Practical implementation of the IFL concept
The concept of an intact forest landscape is a useful tool for making, implementation, and monitoring of policy in the realms of sustainable forest management, conservation and climate, as shown by the following examples.
Forest degradation can be assessed through IFL monitoring
The distinction between intact and non-intact forest landscapes can be used to account for losses of carbon from forest degradation, as proposed by Mollicone et al. (2007). The global IFL map provides a geographically explicit baseline with several advantages:
- it provides a globally consistent and highly detailed snapshot of the ecological integrity of the world's forest biomes at the beginning of the new millennium (approximately year 2000);
- the method that was used to create the map can easily be adapted into a monitoring method that uses high spatial resolution satellite images;
- its high precision and fine scale make it a meaningful baseline for assessment of small-scale disturbances that can be detected by remotely sensed data.
Nature conservation strategies can be formulated using IFL maps
Conservation of large IFLs is a robust and cost-effective way to protect biodiversity and maintain ecological integrity and should therefore be an important component of a global conservation strategy. The remoteness and large size of these areas provide the best guarantee for their continued intactness. Withdrawing remaining intact areas from the production base would lead to small or negligible economic loss.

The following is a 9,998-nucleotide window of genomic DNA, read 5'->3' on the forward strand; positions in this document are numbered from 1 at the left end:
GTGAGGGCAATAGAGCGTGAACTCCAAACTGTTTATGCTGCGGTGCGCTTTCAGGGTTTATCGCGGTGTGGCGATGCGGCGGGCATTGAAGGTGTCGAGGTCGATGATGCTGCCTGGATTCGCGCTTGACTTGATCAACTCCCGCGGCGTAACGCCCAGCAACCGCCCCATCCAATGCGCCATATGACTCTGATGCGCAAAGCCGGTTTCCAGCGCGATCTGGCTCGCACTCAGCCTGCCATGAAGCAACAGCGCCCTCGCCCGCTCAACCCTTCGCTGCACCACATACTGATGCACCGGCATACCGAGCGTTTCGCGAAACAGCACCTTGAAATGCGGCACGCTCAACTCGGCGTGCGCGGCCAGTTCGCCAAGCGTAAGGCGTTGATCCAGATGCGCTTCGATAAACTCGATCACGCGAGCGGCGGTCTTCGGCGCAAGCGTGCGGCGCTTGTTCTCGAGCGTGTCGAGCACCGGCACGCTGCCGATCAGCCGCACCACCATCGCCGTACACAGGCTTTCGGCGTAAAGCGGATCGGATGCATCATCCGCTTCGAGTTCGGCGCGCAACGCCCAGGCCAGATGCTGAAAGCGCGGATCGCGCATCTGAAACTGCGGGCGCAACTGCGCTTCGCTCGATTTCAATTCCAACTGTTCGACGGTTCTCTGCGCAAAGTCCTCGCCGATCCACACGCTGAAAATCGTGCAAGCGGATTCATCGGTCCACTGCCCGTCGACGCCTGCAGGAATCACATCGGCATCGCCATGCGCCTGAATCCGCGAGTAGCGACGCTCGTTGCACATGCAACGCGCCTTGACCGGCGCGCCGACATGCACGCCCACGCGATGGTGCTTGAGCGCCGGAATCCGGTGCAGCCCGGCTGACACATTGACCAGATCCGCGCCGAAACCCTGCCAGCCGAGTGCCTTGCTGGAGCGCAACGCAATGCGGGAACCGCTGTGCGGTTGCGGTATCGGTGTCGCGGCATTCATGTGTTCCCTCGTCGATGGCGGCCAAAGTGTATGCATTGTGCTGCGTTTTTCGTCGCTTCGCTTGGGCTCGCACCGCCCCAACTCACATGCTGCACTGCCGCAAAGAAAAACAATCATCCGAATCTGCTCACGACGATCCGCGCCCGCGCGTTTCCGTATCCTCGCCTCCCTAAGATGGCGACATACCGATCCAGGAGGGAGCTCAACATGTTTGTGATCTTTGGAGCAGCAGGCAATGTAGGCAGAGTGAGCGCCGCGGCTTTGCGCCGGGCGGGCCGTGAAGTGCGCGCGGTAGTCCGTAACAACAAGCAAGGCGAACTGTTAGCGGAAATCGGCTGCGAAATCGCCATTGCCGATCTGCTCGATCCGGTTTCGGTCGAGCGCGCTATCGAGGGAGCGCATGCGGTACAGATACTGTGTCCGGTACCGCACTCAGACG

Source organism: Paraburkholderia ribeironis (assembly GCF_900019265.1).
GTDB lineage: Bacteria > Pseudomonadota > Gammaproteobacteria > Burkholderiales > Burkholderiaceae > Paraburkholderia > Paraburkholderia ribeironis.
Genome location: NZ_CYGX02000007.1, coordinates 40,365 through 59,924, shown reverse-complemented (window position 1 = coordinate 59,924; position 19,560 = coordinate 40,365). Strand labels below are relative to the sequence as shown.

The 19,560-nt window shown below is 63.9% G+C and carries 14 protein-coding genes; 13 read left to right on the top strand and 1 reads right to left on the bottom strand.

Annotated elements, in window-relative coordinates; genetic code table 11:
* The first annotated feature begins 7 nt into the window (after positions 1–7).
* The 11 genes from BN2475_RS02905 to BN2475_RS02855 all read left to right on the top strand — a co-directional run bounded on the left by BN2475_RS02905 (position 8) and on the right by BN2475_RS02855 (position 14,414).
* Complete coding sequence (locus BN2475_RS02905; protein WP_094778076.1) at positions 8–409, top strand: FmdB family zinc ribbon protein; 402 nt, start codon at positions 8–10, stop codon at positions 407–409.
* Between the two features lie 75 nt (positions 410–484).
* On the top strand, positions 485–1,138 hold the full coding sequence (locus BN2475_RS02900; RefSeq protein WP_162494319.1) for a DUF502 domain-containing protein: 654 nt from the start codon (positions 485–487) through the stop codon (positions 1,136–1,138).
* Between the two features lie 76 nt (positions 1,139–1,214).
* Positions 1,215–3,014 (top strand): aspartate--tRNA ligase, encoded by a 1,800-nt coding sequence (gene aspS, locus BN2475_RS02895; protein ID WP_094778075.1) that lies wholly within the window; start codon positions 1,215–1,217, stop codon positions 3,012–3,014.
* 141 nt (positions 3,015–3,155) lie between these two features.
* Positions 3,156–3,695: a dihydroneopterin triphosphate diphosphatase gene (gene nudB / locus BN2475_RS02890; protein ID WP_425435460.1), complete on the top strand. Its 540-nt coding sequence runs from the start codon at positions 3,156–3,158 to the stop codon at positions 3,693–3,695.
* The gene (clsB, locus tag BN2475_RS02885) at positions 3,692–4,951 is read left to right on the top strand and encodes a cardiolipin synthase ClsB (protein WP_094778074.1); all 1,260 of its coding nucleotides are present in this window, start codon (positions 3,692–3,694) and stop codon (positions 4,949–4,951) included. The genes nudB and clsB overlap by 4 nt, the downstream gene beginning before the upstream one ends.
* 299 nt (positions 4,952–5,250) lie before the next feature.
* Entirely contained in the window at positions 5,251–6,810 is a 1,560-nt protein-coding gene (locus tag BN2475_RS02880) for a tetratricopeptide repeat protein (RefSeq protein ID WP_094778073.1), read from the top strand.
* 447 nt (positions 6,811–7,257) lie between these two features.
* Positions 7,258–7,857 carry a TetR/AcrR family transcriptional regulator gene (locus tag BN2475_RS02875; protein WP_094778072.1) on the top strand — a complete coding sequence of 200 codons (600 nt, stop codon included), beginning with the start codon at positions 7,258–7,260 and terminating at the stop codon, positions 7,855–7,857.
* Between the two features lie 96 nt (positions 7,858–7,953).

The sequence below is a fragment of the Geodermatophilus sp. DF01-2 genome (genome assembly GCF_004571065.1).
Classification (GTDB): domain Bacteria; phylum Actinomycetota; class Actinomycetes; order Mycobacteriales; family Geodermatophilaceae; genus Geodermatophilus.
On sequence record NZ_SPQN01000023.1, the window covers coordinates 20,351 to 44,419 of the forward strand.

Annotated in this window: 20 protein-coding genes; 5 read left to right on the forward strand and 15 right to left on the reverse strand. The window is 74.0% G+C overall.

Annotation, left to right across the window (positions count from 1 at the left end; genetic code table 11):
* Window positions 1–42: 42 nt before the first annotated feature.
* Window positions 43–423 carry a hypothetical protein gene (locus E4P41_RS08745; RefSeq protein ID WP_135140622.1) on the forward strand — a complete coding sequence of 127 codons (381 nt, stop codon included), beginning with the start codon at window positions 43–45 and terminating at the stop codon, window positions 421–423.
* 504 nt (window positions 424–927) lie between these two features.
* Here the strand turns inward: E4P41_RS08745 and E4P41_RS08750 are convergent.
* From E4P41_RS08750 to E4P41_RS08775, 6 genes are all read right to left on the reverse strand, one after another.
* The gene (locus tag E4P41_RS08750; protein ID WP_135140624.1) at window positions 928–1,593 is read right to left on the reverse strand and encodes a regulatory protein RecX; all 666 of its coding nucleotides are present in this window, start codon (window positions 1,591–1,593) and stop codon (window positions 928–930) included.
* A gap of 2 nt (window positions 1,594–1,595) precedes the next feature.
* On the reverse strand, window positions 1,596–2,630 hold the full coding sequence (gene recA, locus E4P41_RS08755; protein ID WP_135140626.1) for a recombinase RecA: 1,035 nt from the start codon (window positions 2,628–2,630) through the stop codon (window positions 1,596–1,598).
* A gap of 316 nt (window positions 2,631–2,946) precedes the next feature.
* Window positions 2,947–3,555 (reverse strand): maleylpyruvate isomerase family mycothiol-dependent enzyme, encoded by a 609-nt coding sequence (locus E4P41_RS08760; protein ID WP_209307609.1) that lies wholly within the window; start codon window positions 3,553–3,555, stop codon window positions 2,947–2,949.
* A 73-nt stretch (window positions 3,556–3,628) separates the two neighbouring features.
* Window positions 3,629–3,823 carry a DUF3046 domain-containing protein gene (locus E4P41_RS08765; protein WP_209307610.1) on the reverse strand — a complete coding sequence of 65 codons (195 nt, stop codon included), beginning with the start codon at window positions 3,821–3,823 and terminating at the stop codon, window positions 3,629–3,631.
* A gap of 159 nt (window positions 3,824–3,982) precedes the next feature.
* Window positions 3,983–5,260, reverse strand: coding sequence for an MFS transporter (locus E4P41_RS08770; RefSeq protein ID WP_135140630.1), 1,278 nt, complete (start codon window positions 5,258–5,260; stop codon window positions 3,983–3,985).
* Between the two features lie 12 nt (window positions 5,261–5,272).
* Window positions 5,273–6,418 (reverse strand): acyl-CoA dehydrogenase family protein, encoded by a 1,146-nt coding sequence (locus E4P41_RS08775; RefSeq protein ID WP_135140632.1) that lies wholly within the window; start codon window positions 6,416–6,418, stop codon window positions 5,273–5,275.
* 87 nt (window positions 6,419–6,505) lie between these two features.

Russian NGOs have, for example, used IFL maps to argue that the most valuable of the remaining intact natural landscapes of Northern European Russia and Far East be preserved, and to propose several new national parks: Kutsa and Hibiny (Murmansk Region), Kalevalsky (Karelia Republic) and Onezhskoye Pomorye (Arkhangelsk Region).
Sustainable forest management can be underpinned by IFL maps
Several boreal countries are using the IFL concept in the context of forest certification. One of the categories of High Conservation Value Forest used by the Forest Stewardship Council (FSC 2004) is analogous to that of IFLs. The formulation used in the Canadian and Russian national FSC standards - globally, nationally, or regionally significant forest landscapes, un-fragmented by permanent infrastructure and of a size to maintain viable populations of most species (ref) -calls for IFL maps for implementation. IFLs are directly mentioned among other categories of High Conservation Value Forest in the FSC Controlled Wood standard (FSC 2006).
Several forest products retailers have committed not to use wood from IFLs unless intactness values are preserved, e.g., IKEA (2005) and Lowe's (2008), or to invest only in companies that maintain such values, e.g., Bank of America (2008). The companies use regional IFL maps to implement these policies.
Read more about IFL practical implementation in scientific research and in nature conservation practice.
Mollicone D., Achard F., Federici S., Eva H.D., Grassi G., Belward A., Raes F., Seufert G., Stibig H.-J., Matteucci G., Schulze E.-D. (2007) An incentive mechanism for reducing emissions from conversion of intact and non-intact forests. Climatic Change 83:477-493